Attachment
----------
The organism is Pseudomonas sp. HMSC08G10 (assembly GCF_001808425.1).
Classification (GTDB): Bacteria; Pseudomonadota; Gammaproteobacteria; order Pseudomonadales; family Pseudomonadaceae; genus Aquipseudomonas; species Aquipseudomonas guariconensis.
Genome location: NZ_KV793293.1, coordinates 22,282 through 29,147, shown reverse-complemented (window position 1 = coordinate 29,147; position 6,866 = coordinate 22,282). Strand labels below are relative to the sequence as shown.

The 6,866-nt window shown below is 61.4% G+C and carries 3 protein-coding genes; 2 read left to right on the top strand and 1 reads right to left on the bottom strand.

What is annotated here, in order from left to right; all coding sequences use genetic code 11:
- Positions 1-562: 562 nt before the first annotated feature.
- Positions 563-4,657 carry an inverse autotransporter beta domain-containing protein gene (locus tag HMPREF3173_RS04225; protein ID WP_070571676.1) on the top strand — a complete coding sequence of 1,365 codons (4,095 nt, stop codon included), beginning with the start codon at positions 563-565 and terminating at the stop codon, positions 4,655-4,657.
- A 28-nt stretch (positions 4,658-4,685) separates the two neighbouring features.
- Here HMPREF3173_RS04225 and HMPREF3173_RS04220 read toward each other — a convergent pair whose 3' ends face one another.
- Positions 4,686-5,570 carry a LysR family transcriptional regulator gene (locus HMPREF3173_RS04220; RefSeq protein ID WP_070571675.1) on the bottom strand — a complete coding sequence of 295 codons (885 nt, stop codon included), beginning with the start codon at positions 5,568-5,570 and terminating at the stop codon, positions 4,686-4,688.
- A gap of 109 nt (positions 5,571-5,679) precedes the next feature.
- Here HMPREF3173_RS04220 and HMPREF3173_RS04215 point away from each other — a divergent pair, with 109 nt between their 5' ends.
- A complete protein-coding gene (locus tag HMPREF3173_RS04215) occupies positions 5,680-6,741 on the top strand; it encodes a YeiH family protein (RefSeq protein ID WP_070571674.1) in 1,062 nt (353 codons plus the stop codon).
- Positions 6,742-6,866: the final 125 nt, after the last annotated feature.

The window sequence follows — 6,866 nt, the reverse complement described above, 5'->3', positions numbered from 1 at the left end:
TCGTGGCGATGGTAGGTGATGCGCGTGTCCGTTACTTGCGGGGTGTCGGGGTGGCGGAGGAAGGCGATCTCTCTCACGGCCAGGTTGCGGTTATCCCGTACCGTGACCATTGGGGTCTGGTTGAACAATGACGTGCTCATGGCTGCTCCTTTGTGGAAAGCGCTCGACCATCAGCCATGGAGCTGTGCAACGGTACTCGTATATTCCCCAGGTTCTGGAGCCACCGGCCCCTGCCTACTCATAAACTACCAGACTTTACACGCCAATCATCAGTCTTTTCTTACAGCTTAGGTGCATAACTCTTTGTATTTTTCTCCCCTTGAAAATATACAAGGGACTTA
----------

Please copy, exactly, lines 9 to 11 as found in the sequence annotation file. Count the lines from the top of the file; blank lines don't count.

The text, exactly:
- Here HMPREF3173_RS04225 and HMPREF3173_RS04220 read toward each other — a convergent pair whose 3' ends face one another.
- Positions 4,686-5,570 carry a LysR family transcriptional regulator gene (locus HMPREF3173_RS04220; RefSeq protein ID WP_070571675.1) on the bottom strand — a complete coding sequence of 295 codons (885 nt, stop codon included), beginning with the start codon at positions 5,568-5,570 and terminating at the stop codon, positions 4,686-4,688.
- A gap of 109 nt (positions 5,571-5,679) precedes the next feature.